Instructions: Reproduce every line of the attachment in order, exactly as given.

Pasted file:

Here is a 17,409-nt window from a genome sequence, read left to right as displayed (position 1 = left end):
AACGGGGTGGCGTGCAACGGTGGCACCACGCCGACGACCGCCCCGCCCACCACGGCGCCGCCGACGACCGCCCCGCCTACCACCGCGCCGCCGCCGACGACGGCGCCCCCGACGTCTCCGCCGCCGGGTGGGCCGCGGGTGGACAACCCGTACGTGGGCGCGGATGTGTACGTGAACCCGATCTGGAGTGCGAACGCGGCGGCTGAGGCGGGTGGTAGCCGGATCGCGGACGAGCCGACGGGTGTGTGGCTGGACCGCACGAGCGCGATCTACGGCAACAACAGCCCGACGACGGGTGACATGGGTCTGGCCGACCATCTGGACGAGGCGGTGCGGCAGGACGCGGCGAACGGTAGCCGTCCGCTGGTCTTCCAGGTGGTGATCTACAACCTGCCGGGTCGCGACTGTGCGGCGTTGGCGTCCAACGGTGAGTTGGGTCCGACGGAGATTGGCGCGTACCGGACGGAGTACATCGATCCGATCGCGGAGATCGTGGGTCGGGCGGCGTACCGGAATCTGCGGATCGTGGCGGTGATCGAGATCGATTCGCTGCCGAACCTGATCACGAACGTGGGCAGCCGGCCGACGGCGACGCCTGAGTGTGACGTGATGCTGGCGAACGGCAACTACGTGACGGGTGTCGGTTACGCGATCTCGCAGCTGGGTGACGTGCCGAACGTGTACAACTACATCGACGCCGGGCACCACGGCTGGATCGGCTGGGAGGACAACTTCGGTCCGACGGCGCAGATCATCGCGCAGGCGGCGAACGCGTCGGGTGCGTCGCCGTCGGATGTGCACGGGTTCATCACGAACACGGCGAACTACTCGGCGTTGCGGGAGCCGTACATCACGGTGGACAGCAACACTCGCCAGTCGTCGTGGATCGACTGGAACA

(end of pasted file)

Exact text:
Here is a 17,409-nt window from a genome sequence, read left to right as displayed (position 1 = left end):
AACGGGGTGGCGTGCAACGGTGGCACCACGCCGACGACCGCCCCGCCCACCACGGCGCCGCCGACGACCGCCCCGCCTACCACCGCGCCGCCGCCGACGACGGCGCCCCCGACGTCTCCGCCGCCGGGTGGGCCGCGGGTGGACAACCCGTACGTGGGCGCGGATGTGTACGTGAACCCGATCTGGAGTGCGAACGCGGCGGCTGAGGCGGGTGGTAGCCGGATCGCGGACGAGCCGACGGGTGTGTGGCTGGACCGCACGAGCGCGATCTACGGCAACAACAGCCCGACGACGGGTGACATGGGTCTGGCCGACCATCTGGACGAGGCGGTGCGGCAGGACGCGGCGAACGGTAGCCGTCCGCTGGTCTTCCAGGTGGTGATCTACAACCTGCCGGGTCGCGACTGTGCGGCGTTGGCGTCCAACGGTGAGTTGGGTCCGACGGAGATTGGCGCGTACCGGACGGAGTACATCGATCCGATCGCGGAGATCGTGGGTCGGGCGGCGTACCGGAATCTGCGGATCGTGGCGGTGATCGAGATCGATTCGCTGCCGAACCTGATCACGAACGTGGGCAGCCGGCCGACGGCGACGCCTGAGTGTGACGTGATGCTGGCGAACGGCAACTACGTGACGGGTGTCGGTTACGCGATCTCGCAGCTGGGTGACGTGCCGAACGTGTACAACTACATCGACGCCGGGCACCACGGCTGGATCGGCTGGGAGGACAACTTCGGTCCGACGGCGCAGATCATCGCGCAGGCGGCGAACGCGTCGGGTGCGTCGCCGTCGGATGTGCACGGGTTCATCACGAACACGGCGAACTACTCGGCGTTGCGGGAGCCGTACATCACGGTGGACAGCAACACTCGCCAGTCGTCGTGGATCGACTGGAACA